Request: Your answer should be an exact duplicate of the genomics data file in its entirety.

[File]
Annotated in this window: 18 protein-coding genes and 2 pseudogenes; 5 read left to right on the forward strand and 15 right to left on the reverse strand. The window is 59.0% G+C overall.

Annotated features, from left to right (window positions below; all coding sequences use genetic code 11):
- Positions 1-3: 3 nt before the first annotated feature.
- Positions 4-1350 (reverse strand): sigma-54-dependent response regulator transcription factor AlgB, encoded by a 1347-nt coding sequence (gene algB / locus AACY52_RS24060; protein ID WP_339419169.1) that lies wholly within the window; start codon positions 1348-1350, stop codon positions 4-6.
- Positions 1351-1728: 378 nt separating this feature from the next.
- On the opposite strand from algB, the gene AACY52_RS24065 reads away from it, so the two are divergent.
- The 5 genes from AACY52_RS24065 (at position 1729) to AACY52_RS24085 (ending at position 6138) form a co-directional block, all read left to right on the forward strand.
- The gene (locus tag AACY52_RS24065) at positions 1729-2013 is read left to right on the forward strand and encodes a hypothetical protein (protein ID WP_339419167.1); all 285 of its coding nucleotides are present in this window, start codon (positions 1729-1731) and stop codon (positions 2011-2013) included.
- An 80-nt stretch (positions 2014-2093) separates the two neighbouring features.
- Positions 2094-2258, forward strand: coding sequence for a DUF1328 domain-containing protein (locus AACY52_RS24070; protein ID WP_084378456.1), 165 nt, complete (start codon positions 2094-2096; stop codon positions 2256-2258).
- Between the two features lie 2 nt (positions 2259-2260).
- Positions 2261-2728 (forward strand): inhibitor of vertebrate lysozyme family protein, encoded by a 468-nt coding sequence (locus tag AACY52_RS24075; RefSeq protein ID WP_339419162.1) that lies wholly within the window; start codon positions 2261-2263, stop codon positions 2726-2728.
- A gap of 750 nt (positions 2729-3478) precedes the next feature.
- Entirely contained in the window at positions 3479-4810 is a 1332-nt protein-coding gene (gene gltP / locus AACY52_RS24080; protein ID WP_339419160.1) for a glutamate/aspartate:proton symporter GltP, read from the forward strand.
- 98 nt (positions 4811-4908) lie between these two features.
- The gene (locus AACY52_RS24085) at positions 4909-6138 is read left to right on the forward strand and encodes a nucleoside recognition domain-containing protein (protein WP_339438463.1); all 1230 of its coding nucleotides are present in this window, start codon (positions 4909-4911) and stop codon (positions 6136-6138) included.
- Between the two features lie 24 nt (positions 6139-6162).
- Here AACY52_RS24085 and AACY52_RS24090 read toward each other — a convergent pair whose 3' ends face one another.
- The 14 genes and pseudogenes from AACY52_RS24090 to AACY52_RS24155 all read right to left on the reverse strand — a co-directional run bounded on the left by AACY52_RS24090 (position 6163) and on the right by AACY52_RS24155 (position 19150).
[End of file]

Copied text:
Annotated in this window: 18 protein-coding genes and 2 pseudogenes; 5 read left to right on the forward strand and 15 right to left on the reverse strand. The window is 59.0% G+C overall.

Annotated features, from left to right (window positions below; all coding sequences use genetic code 11):
- Positions 1-3: 3 nt before the first annotated feature.
- Positions 4-1350 (reverse strand): sigma-54-dependent response regulator transcription factor AlgB, encoded by a 1347-nt coding sequence (gene algB / locus AACY52_RS24060; protein ID WP_339419169.1) that lies wholly within the window; start codon positions 1348-1350, stop codon positions 4-6.
- Positions 1351-1728: 378 nt separating this feature from the next.
- On the opposite strand from algB, the gene AACY52_RS24065 reads away from it, so the two are divergent.
- The 5 genes from AACY52_RS24065 (at position 1729) to AACY52_RS24085 (ending at position 6138) form a co-directional block, all read left to right on the forward strand.
- The gene (locus tag AACY52_RS24065) at positions 1729-2013 is read left to right on the forward strand and encodes a hypothetical protein (protein ID WP_339419167.1); all 285 of its coding nucleotides are present in this window, start codon (positions 1729-1731) and stop codon (positions 2011-2013) included.
- An 80-nt stretch (positions 2014-2093) separates the two neighbouring features.
- Positions 2094-2258, forward strand: coding sequence for a DUF1328 domain-containing protein (locus AACY52_RS24070; protein ID WP_084378456.1), 165 nt, complete (start codon positions 2094-2096; stop codon positions 2256-2258).
- Between the two features lie 2 nt (positions 2259-2260).
- Positions 2261-2728 (forward strand): inhibitor of vertebrate lysozyme family protein, encoded by a 468-nt coding sequence (locus tag AACY52_RS24075; RefSeq protein ID WP_339419162.1) that lies wholly within the window; start codon positions 2261-2263, stop codon positions 2726-2728.
- A gap of 750 nt (positions 2729-3478) precedes the next feature.
- Entirely contained in the window at positions 3479-4810 is a 1332-nt protein-coding gene (gene gltP / locus AACY52_RS24080; protein ID WP_339419160.1) for a glutamate/aspartate:proton symporter GltP, read from the forward strand.
- 98 nt (positions 4811-4908) lie between these two features.
- The gene (locus AACY52_RS24085) at positions 4909-6138 is read left to right on the forward strand and encodes a nucleoside recognition domain-containing protein (protein WP_339438463.1); all 1230 of its coding nucleotides are present in this window, start codon (positions 4909-4911) and stop codon (positions 6136-6138) included.
- Between the two features lie 24 nt (positions 6139-6162).
- Here AACY52_RS24085 and AACY52_RS24090 read toward each other — a convergent pair whose 3' ends face one another.
- The 14 genes and pseudogenes from AACY52_RS24090 to AACY52_RS24155 all read right to left on the reverse strand — a co-directional run bounded on the left by AACY52_RS24090 (position 6163) and on the right by AACY52_RS24155 (position 19150).